About 5% of species observed at depths between 2m and 4m such as Acropora formosa, Acropora hyacinthus, Montipora digitata, Montipora foliosa, Pocillopora damicornis, Goniastrea retiformis, Platygyra sinensis, Dipsastrea favus, Dipsastrea speciosa were partially bleached.

Coral reefs are also found in the deep sea away from the continental shelves, around oceanic islands and as atolls. Most of these ocean coral islands are volcanic in origin. The few exceptions have tectonic origins where plate movements have lifted the deep ocean floor on the surface.

Porites species observed in Palk Bay region were completely bleached at depths from zero to 4 metres. Corals at depths over 5m did not face bleaching.

Coral reefs are home to 25% of all marine life on the planet. In fact, the variety of life supported by coral reefs rivals that of the tropical forests of the Amazon or New Guinea. But without urgent action to address climate change, pollution, overfishing and other threats, these beautiful and life- sustaining organisms could disappear.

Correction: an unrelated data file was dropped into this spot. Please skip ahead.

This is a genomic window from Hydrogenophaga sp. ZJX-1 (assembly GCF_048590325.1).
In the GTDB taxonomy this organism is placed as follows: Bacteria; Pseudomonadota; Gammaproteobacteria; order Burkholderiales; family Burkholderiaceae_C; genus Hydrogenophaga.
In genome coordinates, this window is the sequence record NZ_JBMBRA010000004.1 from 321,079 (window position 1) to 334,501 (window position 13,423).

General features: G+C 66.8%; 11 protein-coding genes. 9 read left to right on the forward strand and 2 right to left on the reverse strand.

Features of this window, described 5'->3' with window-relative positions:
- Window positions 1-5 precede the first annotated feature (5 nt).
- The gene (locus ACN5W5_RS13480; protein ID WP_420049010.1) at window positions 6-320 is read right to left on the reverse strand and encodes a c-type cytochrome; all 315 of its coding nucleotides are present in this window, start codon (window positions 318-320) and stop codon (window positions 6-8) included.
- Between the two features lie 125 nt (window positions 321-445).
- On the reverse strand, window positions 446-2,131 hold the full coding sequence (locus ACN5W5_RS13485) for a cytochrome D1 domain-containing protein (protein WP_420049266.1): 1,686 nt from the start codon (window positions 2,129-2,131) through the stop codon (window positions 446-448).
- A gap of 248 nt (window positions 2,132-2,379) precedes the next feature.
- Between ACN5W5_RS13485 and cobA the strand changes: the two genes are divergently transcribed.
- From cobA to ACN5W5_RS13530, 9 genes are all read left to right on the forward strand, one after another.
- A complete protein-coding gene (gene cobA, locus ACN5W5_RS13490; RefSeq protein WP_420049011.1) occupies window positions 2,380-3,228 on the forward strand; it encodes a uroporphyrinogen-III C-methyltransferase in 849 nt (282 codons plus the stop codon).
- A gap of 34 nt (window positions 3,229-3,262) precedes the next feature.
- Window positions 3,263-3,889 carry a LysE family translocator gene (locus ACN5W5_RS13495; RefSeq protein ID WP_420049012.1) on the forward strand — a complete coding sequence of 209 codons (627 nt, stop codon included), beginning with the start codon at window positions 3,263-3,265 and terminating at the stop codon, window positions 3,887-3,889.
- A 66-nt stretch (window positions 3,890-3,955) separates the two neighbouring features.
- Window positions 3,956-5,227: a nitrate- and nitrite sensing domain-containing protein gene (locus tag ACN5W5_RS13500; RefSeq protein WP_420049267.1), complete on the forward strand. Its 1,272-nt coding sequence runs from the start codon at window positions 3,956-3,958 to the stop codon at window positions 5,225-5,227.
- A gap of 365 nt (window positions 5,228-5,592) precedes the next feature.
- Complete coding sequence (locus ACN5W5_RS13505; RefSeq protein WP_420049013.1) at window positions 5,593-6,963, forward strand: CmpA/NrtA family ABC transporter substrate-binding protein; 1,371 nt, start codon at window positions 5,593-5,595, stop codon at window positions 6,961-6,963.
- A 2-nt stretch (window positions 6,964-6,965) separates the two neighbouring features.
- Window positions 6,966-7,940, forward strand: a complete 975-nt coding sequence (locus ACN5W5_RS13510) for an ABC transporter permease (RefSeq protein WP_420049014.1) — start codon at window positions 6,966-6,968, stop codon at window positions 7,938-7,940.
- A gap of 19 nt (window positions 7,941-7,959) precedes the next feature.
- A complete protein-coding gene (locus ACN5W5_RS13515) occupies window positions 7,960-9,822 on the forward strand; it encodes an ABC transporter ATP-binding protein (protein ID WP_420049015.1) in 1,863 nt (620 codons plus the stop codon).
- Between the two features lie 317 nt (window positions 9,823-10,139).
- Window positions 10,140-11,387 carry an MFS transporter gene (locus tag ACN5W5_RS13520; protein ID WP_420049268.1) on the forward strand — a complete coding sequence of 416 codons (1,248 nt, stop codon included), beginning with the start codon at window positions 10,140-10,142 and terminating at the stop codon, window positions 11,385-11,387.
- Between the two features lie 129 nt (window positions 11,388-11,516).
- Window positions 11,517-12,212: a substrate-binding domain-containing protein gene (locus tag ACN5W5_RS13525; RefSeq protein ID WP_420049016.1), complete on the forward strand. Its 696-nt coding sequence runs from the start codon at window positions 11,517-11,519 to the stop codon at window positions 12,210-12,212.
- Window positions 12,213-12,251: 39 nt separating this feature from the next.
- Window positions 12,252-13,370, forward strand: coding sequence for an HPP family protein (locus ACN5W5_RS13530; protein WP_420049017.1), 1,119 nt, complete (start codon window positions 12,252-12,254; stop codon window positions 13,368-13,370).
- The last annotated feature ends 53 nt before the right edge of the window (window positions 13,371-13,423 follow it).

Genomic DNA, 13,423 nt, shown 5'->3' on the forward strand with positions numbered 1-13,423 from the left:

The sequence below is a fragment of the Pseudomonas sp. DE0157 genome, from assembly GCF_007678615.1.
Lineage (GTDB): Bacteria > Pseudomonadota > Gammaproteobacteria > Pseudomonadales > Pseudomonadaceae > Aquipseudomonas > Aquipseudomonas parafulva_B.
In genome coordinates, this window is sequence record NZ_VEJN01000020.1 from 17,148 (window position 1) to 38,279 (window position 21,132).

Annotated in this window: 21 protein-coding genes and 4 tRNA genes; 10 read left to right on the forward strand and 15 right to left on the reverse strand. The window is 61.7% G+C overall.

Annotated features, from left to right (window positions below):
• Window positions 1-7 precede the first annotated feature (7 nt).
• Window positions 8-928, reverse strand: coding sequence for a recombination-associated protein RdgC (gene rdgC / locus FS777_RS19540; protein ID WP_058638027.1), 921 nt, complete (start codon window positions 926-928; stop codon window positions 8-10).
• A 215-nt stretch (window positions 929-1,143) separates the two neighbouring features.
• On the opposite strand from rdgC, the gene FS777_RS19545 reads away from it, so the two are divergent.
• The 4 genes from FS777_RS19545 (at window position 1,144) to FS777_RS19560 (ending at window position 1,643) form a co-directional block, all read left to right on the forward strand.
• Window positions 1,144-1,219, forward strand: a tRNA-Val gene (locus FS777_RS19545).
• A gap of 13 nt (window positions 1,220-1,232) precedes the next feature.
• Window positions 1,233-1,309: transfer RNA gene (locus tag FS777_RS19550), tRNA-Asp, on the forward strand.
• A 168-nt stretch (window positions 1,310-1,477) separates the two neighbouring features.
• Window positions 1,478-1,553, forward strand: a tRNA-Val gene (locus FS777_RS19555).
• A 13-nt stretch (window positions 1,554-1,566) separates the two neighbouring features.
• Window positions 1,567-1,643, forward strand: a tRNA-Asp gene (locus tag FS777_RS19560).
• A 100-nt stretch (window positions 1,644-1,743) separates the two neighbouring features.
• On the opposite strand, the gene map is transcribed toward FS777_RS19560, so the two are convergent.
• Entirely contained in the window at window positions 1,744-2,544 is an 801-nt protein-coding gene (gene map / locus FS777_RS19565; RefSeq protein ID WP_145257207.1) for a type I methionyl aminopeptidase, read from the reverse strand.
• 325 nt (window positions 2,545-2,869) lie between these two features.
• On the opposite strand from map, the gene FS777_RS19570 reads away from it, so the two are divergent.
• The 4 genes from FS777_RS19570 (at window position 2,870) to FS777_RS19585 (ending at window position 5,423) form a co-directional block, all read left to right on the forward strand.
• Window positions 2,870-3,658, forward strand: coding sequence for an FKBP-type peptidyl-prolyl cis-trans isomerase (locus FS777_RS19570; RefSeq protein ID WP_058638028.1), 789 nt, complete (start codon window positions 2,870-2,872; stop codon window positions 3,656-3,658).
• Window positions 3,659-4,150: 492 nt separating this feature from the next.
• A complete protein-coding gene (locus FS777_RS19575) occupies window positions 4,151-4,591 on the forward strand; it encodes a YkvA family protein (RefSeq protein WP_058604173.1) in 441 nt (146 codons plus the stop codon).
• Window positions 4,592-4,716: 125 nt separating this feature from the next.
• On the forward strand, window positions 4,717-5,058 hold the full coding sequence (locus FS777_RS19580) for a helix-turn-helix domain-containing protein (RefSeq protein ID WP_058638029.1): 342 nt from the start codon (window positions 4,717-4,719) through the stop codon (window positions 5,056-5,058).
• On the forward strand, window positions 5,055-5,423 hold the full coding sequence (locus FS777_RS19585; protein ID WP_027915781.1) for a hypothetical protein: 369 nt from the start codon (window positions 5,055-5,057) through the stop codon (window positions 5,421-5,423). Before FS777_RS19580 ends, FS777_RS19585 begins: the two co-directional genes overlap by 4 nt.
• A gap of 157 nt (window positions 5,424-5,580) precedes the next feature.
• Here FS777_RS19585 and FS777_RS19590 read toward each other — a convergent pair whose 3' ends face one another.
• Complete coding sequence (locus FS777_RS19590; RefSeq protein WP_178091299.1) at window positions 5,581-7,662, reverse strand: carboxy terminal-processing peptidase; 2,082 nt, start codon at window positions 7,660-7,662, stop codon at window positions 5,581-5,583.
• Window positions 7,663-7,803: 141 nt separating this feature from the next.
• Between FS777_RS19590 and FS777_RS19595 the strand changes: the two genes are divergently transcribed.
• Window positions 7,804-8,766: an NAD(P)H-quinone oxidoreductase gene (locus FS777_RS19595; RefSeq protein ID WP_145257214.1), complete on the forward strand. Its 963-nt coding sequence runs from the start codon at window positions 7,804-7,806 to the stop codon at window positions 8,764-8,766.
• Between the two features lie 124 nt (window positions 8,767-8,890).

When a coral bleach, it does not die but comes pretty close to it. Some of the corals may survive the experience and recover once the sea surface temperature returns to normal levels.

Coral reefs are important hotspots of biodiversity in the ocean. Corals are animals in the same class (Cnidaria) as jellyfish and anemones. 

They consist of individual polyps that get together and build reefs. Coral reefs support a wide range of species and maintain the quality of the coastal biosphere. 

Corals control the level of carbon dioxide in the water by converting it into a limestone shell. If this process does not take place, the amount of carbon dioxide in the ocean water would increase significantly and affect ecological niches.

How are the corals formed?

Coral reefs were formed after the last ice age when melting ice caused the sea level to rise and flooded the continental shelves.

This means they are less than 10,000 years old. As coral reef communities were established on the shelves, they built reefs that grew upwards, keeping pace with the rise in sea level.